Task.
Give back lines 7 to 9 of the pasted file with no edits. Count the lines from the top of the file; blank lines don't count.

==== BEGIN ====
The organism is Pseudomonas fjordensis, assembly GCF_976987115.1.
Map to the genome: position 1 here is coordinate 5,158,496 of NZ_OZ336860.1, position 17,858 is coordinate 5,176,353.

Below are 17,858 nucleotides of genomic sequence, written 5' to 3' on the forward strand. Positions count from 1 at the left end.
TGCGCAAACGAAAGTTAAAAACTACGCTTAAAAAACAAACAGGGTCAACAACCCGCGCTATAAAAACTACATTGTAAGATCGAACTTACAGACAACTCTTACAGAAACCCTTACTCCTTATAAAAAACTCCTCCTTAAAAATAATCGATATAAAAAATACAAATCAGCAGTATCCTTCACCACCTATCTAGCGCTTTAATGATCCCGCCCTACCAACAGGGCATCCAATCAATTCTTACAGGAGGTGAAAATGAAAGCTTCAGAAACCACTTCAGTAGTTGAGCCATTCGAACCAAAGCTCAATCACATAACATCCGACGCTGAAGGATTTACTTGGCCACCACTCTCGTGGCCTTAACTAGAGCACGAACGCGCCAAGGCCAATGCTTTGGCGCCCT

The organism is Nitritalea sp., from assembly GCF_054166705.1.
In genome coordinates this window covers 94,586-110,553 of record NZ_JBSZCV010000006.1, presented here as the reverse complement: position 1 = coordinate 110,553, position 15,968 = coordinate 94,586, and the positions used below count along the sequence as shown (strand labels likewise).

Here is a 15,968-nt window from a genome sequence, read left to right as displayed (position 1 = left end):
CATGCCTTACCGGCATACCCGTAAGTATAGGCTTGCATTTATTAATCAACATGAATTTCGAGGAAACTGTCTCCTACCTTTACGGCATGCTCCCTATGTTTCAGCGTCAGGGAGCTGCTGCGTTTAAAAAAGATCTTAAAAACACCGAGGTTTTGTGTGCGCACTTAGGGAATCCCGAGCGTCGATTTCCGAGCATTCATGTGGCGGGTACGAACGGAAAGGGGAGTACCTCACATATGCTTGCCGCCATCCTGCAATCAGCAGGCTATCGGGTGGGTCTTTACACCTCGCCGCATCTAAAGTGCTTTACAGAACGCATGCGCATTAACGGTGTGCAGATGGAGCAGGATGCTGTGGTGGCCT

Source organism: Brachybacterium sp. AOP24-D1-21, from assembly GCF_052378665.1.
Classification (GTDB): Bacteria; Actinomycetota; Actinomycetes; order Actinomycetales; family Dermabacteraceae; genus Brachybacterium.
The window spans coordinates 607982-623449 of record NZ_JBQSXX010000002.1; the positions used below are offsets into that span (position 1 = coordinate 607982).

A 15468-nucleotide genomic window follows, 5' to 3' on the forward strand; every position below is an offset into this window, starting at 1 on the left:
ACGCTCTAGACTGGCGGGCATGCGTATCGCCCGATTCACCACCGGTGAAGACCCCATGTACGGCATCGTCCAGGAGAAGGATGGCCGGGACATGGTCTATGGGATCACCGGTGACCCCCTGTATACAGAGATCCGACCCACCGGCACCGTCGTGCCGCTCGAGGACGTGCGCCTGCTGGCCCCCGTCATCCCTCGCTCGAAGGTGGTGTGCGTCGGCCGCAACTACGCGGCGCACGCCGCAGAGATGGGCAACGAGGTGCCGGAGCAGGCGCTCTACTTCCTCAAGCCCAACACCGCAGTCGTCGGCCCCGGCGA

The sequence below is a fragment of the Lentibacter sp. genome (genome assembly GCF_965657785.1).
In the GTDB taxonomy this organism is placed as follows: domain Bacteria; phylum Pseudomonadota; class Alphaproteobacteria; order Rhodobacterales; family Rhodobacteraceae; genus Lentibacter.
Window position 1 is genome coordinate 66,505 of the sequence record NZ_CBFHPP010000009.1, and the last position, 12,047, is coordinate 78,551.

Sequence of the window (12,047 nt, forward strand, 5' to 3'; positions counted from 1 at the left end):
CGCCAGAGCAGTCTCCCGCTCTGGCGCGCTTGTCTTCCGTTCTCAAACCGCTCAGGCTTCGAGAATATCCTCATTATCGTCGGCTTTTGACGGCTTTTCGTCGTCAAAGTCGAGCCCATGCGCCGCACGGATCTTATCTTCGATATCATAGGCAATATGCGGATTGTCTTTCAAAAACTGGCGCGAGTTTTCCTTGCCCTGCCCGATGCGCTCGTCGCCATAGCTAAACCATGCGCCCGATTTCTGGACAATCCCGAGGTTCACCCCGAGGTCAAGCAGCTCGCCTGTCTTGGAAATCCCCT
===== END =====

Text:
Here is a 15,968-nt window from a genome sequence, read left to right as displayed (position 1 = left end):
CATGCCTTACCGGCATACCCGTAAGTATAGGCTTGCATTTATTAATCAACATGAATTTCGAGGAAACTGTCTCCTACCTTTACGGCATGCTCCCTATGTTTCAGCGTCAGGGAGCTGCTGCGTTTAAAAAAGATCTTAAAAACACCGAGGTTTTGTGTGCGCACTTAGGGAATCCCGAGCGTCGATTTCCGAGCATTCATGTGGCGGGTACGAACGGAAAGGGGAGTACCTCACATATGCTTGCCGCCATCCTGCAATCAGCAGGCTATCGGGTGGGTCTTTACACCTCGCCGCATCTAAAGTGCTTTACAGAACGCATGCGCATTAACGGTGTGCAGATGGAGCAGGATGCTGTGGTGGCCT

Source organism: Brachybacterium sp. AOP24-D1-21, from assembly GCF_052378665.1.